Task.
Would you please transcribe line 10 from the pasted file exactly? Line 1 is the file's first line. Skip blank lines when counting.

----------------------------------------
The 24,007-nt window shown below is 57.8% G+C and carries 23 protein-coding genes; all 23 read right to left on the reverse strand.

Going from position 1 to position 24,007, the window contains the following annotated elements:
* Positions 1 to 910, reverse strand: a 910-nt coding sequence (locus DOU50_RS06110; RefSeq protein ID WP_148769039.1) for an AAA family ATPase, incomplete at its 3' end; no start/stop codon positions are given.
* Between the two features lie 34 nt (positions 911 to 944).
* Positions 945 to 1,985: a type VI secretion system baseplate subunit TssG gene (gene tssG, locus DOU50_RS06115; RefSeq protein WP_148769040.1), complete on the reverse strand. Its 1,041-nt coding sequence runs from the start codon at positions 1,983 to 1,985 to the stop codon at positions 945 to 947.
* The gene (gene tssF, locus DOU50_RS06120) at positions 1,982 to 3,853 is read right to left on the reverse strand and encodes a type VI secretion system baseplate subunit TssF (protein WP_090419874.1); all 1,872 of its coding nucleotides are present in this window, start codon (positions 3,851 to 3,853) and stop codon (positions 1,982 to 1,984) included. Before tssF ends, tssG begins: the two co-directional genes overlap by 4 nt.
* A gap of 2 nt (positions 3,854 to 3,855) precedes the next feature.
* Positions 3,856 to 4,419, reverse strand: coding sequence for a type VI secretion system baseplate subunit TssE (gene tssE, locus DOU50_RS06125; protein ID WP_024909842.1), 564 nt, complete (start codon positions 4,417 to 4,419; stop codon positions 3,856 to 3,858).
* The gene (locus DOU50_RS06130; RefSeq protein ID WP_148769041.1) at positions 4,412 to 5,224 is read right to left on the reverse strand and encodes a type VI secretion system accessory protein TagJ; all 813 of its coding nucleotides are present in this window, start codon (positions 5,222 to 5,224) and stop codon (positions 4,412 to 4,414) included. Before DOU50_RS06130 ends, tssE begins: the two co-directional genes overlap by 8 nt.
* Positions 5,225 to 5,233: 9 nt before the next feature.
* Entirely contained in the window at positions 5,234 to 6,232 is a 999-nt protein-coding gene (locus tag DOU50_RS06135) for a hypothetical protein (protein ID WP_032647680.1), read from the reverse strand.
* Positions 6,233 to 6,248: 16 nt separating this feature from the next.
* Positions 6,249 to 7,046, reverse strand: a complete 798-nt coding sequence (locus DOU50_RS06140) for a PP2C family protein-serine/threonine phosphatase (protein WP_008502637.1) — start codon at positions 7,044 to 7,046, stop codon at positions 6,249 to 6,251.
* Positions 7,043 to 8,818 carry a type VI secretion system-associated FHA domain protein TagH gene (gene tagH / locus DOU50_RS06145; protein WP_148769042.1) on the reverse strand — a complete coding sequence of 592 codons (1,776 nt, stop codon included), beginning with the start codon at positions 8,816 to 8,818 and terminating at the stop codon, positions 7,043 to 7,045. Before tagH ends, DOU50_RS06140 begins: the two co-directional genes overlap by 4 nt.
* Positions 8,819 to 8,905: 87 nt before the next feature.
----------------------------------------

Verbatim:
* Positions 5,225 to 5,233: 9 nt before the next feature.